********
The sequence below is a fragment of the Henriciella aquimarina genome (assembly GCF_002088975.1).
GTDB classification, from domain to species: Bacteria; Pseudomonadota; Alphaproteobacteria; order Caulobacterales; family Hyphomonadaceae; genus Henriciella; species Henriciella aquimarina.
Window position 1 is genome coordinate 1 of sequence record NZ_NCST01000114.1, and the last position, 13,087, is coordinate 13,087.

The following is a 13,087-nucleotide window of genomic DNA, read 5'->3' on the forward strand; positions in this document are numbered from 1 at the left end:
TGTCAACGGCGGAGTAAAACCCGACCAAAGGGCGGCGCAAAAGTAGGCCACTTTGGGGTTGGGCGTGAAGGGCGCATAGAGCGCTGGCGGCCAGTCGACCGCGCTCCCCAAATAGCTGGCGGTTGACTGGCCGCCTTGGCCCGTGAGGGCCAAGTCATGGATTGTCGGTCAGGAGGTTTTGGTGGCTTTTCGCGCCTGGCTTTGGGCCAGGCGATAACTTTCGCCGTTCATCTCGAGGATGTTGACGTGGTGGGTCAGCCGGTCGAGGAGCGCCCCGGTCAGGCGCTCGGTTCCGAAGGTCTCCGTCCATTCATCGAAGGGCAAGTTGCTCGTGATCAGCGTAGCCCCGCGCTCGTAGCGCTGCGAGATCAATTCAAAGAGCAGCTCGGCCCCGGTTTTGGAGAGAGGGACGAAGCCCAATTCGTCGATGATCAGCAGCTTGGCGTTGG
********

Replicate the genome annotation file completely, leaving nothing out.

The sequence below is a fragment of the Henriciella aquimarina genome (assembly GCF_002088975.1).
GTDB classification, from domain to species: Bacteria; Pseudomonadota; Alphaproteobacteria; order Caulobacterales; family Hyphomonadaceae; genus Henriciella; species Henriciella aquimarina.
Window position 1 is genome coordinate 1 of sequence record NZ_NCST01000114.1, and the last position, 13,087, is coordinate 13,087.

The following is a 13,087-nucleotide window of genomic DNA, read 5'->3' on the forward strand; positions in this document are numbered from 1 at the left end:
TGTCAACGGCGGAGTAAAACCCGACCAAAGGGCGGCGCAAAAGTAGGCCACTTTGGGGTTGGGCGTGAAGGGCGCATAGAGCGCTGGCGGCCAGTCGACCGCGCTCCCCAAATAGCTGGCGGTTGACTGGCCGCCTTGGCCCGTGAGGGCCAAGTCATGGATTGTCGGTCAGGAGGTTTTGGTGGCTTTTCGCGCCTGGCTTTGGGCCAGGCGATAACTTTCGCCGTTCATCTCGAGGATGTTGACGTGGTGGGTCAGCCGGTCGAGGAGCGCCCCGGTCAGGCGCTCGGTTCCGAAGGTCTCCGTCCATTCATCGAAGGGCAAGTTGCTCGTGATCAGCGTAGCCCCGCGCTCGTAGCGCTGCGAGATCAATTCAAAGAGCAGCTCGGCCCCGGTTTTGGAGAGAGGGACGAAGCCCAATTCGTCGATGATCAGCAGCTTGGCGTTGG